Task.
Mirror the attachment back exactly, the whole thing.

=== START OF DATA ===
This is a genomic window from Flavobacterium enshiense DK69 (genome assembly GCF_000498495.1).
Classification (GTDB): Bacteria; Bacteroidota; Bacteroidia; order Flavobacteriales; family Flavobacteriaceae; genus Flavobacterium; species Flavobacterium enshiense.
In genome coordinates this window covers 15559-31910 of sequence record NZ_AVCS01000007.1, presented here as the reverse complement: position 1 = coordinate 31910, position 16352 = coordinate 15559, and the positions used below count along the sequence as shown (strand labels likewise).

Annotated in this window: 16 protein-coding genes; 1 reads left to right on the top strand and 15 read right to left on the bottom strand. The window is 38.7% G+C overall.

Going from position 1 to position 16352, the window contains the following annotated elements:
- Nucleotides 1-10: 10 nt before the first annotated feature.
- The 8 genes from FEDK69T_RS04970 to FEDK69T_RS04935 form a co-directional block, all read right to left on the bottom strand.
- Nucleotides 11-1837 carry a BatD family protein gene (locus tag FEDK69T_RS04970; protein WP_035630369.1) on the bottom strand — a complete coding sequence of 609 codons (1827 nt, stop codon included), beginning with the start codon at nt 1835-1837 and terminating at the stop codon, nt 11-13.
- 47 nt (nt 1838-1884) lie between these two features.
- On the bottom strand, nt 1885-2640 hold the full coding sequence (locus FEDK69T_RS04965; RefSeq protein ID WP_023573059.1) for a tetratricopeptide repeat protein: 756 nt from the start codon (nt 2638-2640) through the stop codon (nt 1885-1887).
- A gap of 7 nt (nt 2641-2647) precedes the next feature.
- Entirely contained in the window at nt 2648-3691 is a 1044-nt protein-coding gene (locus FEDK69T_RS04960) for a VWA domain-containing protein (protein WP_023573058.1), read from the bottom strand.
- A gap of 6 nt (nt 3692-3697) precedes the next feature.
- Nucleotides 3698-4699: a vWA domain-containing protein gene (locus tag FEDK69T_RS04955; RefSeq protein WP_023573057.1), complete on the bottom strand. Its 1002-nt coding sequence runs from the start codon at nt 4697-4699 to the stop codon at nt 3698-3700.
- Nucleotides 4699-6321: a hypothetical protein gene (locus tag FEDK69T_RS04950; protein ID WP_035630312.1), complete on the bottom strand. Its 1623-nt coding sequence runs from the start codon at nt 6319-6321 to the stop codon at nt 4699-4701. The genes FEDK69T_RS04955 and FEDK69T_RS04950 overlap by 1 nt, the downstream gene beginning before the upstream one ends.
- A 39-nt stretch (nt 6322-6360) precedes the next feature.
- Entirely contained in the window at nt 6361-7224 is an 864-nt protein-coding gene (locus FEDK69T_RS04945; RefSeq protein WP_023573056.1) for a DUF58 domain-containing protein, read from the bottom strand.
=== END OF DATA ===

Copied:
This is a genomic window from Flavobacterium enshiense DK69 (genome assembly GCF_000498495.1).
Classification (GTDB): Bacteria; Bacteroidota; Bacteroidia; order Flavobacteriales; family Flavobacteriaceae; genus Flavobacterium; species Flavobacterium enshiense.
In genome coordinates this window covers 15559-31910 of sequence record NZ_AVCS01000007.1, presented here as the reverse complement: position 1 = coordinate 31910, position 16352 = coordinate 15559, and the positions used below count along the sequence as shown (strand labels likewise).

Annotated in this window: 16 protein-coding genes; 1 reads left to right on the top strand and 15 read right to left on the bottom strand. The window is 38.7% G+C overall.

Going from position 1 to position 16352, the window contains the following annotated elements:
- Nucleotides 1-10: 10 nt before the first annotated feature.
- The 8 genes from FEDK69T_RS04970 to FEDK69T_RS04935 form a co-directional block, all read right to left on the bottom strand.
- Nucleotides 11-1837 carry a BatD family protein gene (locus tag FEDK69T_RS04970; protein WP_035630369.1) on the bottom strand — a complete coding sequence of 609 codons (1827 nt, stop codon included), beginning with the start codon at nt 1835-1837 and terminating at the stop codon, nt 11-13.
- 47 nt (nt 1838-1884) lie between these two features.
- On the bottom strand, nt 1885-2640 hold the full coding sequence (locus FEDK69T_RS04965; RefSeq protein ID WP_023573059.1) for a tetratricopeptide repeat protein: 756 nt from the start codon (nt 2638-2640) through the stop codon (nt 1885-1887).
- A gap of 7 nt (nt 2641-2647) precedes the next feature.
- Entirely contained in the window at nt 2648-3691 is a 1044-nt protein-coding gene (locus FEDK69T_RS04960) for a VWA domain-containing protein (protein WP_023573058.1), read from the bottom strand.
- A gap of 6 nt (nt 3692-3697) precedes the next feature.
- Nucleotides 3698-4699: a vWA domain-containing protein gene (locus tag FEDK69T_RS04955; RefSeq protein WP_023573057.1), complete on the bottom strand. Its 1002-nt coding sequence runs from the start codon at nt 4697-4699 to the stop codon at nt 3698-3700.
- Nucleotides 4699-6321: a hypothetical protein gene (locus tag FEDK69T_RS04950; protein ID WP_035630312.1), complete on the bottom strand. Its 1623-nt coding sequence runs from the start codon at nt 6319-6321 to the stop codon at nt 4699-4701. The genes FEDK69T_RS04955 and FEDK69T_RS04950 overlap by 1 nt, the downstream gene beginning before the upstream one ends.
- A 39-nt stretch (nt 6322-6360) precedes the next feature.
- Entirely contained in the window at nt 6361-7224 is an 864-nt protein-coding gene (locus FEDK69T_RS04945; RefSeq protein WP_023573056.1) for a DUF58 domain-containing protein, read from the bottom strand.